It was a fantastic event, packed full of high-profile speakers and brimming with practical advice about how to tackle the challenges dominating – or about to dominate – the e-commerce world.

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Ish Patel from Aurora Fashions kicked off the whole thing in style with the first presentation of the event, speaking about the company’s Anywhere Everywhere initiative that we were heavily involved in. We then had a bit of everything – from dealing with x-rated online questions to Tesco’s invasion of Denmark.

But, for me the three main themes that came out over the course of the two days were

1.      The move towards mobile

Retailers need to be designing for new consumer gadgets, rather than PCs, and be clear about how their customers use the different devices to interact with the brand – particularly the tablet, where customers are looking for the most involved and lengthy engagement.

 

2.      Customer service is still king

Getting it right at the back-end is vital to deliver on the brand and service promise.  So we heard Mothercare discussing the (destructive) power of loyal customers who have a bad experience and use social media to spread the word.

 

3.      Several areas still evolving

Payments, delivery options and interaction with customers’ mobiles, for example,  are all still in flux and retailers need to be prepared to innovate, experiment and then learn in these areas – either ‘fast rollout’ or ‘fast fail’.

Everything’s so new just now and it’s moving so fast – these kinds of get-togethers can really help to see what the leaders in the field are doing. The Summit was a great place to kick around new ideas, with so many people sharing experiences and discussing the future of e-commerce.

There was certainly a lot of interest in our own exhibition stand at the event, where we demoed our e-commerce platform and multichannel capabilities, and even managed to entice Gordon Ramsay over. At least he swore it was him…

There was certainly a lot of interest in our own exhibition stand at the event

Posted by Jason Shorrock, Business Development Director, BT Expedite & Fresca

Posted by: BT Expedite  |   Comments  No Response

It may have been cold and foggy outside the BT Tower last week, but inside one thing was clear: in-store wi-fi is a hot topic right now.

More than 70 retailers squeezed into BT Tower to pick the brains of various product experts and mobility providers during a morning of presentations, discussions and technology demonstrations.

So what did we find out?

BT Expedite & Fresca’s product director Jason Shorrock kicked things off by outlining how mobile is transforming the bricks and mortar customer experience. The eventual arrival of  e-commerce as a mainstream for all retailers has helped change the role of the store, from a purely transactional customer experience to become a point of service.

In addition to using wi-fi to mobilise elements of the existing store experience, retailers are finding the key to success is identifying opportunities to generate more value from their two fundamental resources – human capital and floorspace. Mobile technologies create friction-free experiences for customers in store, whether that be through queue-busting in busy periods or providing staff with a live inventory of the stock room so they can provide better information to, and spend more time with, the customer.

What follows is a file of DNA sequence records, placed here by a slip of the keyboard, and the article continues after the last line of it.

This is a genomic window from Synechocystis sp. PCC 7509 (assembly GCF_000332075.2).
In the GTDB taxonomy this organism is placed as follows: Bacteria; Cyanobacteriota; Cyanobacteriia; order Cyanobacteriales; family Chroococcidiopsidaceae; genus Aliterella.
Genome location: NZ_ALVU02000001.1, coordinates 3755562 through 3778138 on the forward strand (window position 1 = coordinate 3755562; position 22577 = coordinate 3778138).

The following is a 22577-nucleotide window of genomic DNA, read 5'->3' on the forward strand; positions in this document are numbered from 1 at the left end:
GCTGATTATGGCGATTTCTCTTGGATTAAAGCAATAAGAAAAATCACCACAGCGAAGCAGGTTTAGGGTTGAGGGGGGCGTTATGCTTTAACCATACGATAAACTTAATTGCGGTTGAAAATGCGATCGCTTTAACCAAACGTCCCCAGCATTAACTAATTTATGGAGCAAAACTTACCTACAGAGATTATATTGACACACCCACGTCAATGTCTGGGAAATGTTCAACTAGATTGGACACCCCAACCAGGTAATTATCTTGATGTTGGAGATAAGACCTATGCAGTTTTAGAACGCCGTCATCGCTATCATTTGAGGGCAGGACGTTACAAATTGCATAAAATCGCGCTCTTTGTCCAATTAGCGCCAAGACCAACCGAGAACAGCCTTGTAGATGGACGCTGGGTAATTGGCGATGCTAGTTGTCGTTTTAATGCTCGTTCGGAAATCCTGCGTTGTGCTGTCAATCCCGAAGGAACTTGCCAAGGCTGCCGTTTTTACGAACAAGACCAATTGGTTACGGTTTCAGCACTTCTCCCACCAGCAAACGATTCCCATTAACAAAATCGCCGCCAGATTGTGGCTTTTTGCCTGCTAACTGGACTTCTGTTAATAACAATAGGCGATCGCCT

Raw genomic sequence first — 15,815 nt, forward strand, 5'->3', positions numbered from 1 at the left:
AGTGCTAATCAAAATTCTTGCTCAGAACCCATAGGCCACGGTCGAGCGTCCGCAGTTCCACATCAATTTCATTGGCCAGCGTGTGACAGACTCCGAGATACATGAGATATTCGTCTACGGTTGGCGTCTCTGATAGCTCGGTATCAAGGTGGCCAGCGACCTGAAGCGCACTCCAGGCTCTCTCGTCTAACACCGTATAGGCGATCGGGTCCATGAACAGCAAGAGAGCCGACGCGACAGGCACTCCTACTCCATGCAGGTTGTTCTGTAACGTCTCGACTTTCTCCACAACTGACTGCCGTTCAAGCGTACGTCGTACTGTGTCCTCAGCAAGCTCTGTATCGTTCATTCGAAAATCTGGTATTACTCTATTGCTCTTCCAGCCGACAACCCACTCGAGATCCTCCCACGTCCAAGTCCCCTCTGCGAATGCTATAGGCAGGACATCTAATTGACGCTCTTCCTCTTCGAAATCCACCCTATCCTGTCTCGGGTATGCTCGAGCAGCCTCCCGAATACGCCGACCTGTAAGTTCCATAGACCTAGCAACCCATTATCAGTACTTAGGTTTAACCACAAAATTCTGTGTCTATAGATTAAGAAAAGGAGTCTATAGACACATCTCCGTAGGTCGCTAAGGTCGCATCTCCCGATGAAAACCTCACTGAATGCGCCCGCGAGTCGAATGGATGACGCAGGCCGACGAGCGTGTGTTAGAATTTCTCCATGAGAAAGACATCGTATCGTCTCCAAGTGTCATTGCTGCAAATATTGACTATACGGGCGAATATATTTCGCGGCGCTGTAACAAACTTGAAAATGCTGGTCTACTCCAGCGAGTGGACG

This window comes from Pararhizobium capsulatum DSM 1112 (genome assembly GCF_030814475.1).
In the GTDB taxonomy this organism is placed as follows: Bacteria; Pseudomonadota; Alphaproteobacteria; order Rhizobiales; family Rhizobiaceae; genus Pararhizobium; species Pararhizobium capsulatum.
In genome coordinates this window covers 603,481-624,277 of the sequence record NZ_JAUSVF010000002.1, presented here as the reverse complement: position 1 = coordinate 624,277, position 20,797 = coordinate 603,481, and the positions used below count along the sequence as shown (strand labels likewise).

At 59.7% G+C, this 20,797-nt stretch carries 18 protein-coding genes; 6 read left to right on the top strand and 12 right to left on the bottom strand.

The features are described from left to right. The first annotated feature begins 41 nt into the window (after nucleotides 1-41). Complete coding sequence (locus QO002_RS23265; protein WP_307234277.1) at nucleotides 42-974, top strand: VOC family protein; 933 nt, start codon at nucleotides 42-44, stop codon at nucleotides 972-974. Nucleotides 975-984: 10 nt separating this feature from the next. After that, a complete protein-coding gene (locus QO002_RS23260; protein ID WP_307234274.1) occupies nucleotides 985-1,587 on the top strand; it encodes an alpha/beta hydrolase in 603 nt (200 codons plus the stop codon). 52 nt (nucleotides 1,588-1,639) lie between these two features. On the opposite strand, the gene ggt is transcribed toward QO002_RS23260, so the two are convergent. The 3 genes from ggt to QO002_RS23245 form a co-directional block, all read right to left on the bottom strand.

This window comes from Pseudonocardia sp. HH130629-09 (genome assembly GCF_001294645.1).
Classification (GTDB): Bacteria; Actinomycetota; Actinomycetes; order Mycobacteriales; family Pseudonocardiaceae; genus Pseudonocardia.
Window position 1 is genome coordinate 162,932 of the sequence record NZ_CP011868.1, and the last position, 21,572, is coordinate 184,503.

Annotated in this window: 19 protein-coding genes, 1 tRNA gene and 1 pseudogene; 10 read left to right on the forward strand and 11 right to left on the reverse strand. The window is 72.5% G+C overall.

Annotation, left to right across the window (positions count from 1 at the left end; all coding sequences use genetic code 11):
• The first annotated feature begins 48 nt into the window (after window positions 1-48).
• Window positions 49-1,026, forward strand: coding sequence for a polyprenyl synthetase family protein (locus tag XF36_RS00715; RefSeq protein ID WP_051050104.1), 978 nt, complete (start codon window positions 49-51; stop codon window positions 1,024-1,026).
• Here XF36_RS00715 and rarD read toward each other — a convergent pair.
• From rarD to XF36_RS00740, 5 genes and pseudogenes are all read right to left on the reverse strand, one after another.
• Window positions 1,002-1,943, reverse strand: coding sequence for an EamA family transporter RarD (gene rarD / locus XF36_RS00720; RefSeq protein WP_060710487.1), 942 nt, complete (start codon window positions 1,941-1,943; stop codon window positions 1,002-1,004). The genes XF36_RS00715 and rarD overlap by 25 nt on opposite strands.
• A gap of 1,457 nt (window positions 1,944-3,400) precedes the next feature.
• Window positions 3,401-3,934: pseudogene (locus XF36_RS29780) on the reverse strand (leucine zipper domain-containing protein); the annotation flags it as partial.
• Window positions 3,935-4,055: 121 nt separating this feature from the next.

One thing is very clear – mobile isn’t going to go away and it’s vital that in-store infrastructure is set up and managed properly – rather than allowing it to grow piecemeal. The benefits are material, as Julian Niblett former head of retail operations development at Boots UK, pointed out. Enterprise mobility can create real value through improved:

  • accuracy (mobile is real-time and paperless)
  • productivity (it removes tasks and introduces more automation)
  • management information
  • audit systems (by removing physical paperwork)
  • customer services (with staff on the shop floor more)

And all at a lower cost model by reducing stock investment and improving margins.

Which all sounds great, so how do we do it?

John Vaccaro of Mobilis Consulting and BT Expedite Infrastructure Services Director Eddie Dodds outlined the main challenges of managing mobile hardware, software and systems. Understanding the interplay of networks, access points and applications underpins the successful planning of effective delivery.

It’s all about the three Ms: measurement, monitoring, management. The real opportunity is knowing and reacting if something goes wrong – before it impacts the business. With so much now dependent on it, wireless is a mission-critical asset. So it needs to be brought into your existing systems and procedures with a central platform capable of managing as many devices as possible.

And that’s when the real fun begins.

Once you have the infrastructure and management in place you can throw your virtual doors open and invite some guests. Just don’t assume that your role as a host is to simply open the door! You need to spend a little bit of time getting to know your guests.

Carlos Gómez Gallego product management director at Aruba Networks described the different ways retailers are doing this. One thing was loud and clear: IN-STORE GUEST ACCESS IS NOT ABOUT INTERNET ACCESS. I’ll say that again: In-store guest access is not about internet access. The days of enticing customers to buy a coffee for some “free” internet time are over, especially as some of the behaviours that drove there were not always in the best interests of the retailer (anyone want to confess to sitting in Borders’  café reading a book you then didn’t buy?)

Smart retailers are using wi-fi access to capture customer info and to engage. They’re broadening the concept of a “session” to a “visit”. It’s a whole new channel with additional engagement and targeted marketing opportunities and the chance to learn from an even broader spread of behavioural and usage data.

Each time someone connects, you get information such as email addresses, phone numbers, time and duration of visit, pages visited… and with this you can start firing out personalised, targeted offers in real-time on their device – or even via in-store display screens running dynamic personalised messages. 

Watch highlights and hear from speakers Julian Nibblet (formerly with Boots UK), John Vaccaro (Mobilis Consulting) and Carlos Gomez Gallego (Aruba Networks) as well as and Eddie Dodds and Jason Shorrock from BT.

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By Josh Pert, CEO, BT Expedite & Fresca